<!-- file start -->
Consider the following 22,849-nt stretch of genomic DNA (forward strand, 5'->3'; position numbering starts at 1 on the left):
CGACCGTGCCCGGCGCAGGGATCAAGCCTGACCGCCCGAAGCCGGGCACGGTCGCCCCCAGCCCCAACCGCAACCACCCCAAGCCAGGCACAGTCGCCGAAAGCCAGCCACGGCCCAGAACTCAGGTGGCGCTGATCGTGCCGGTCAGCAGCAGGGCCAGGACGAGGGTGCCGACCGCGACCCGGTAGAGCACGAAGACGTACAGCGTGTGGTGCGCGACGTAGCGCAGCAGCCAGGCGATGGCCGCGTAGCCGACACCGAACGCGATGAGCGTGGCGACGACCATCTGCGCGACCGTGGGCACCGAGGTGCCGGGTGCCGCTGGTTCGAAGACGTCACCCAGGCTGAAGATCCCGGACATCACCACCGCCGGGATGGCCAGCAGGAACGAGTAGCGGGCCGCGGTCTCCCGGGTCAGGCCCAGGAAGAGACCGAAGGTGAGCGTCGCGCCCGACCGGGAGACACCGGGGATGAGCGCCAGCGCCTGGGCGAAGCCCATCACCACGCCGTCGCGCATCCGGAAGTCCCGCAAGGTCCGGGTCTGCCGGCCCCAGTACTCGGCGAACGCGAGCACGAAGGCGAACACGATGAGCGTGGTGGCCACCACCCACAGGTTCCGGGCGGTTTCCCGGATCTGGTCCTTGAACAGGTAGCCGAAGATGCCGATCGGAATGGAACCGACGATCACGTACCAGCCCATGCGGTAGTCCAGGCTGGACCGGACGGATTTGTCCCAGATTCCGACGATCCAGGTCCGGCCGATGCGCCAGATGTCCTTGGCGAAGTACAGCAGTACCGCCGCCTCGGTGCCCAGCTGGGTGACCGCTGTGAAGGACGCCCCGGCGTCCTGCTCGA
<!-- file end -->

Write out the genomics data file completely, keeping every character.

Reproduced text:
Consider the following 22,849-nt stretch of genomic DNA (forward strand, 5'->3'; position numbering starts at 1 on the left):
CGACCGTGCCCGGCGCAGGGATCAAGCCTGACCGCCCGAAGCCGGGCACGGTCGCCCCCAGCCCCAACCGCAACCACCCCAAGCCAGGCACAGTCGCCGAAAGCCAGCCACGGCCCAGAACTCAGGTGGCGCTGATCGTGCCGGTCAGCAGCAGGGCCAGGACGAGGGTGCCGACCGCGACCCGGTAGAGCACGAAGACGTACAGCGTGTGGTGCGCGACGTAGCGCAGCAGCCAGGCGATGGCCGCGTAGCCGACACCGAACGCGATGAGCGTGGCGACGACCATCTGCGCGACCGTGGGCACCGAGGTGCCGGGTGCCGCTGGTTCGAAGACGTCACCCAGGCTGAAGATCCCGGACATCACCACCGCCGGGATGGCCAGCAGGAACGAGTAGCGGGCCGCGGTCTCCCGGGTCAGGCCCAGGAAGAGACCGAAGGTGAGCGTCGCGCCCGACCGGGAGACACCGGGGATGAGCGCCAGCGCCTGGGCGAAGCCCATCACCACGCCGTCGCGCATCCGGAAGTCCCGCAAGGTCCGGGTCTGCCGGCCCCAGTACTCGGCGAACGCGAGCACGAAGGCGAACACGATGAGCGTGGTGGCCACCACCCACAGGTTCCGGGCGGTTTCCCGGATCTGGTCCTTGAACAGGTAGCCGAAGATGCCGATCGGAATGGAACCGACGATCACGTACCAGCCCATGCGGTAGTCCAGGCTGGACCGGACGGATTTGTCCCAGATTCCGACGATCCAGGTCCGGCCGATGCGCCAGATGTCCTTGGCGAAGTACAGCAGTACCGCCGCCTCGGTGCCCAGCTGGGTGACCGCTGTGAAGGACGCCCCGGCGTCCTGCTCGA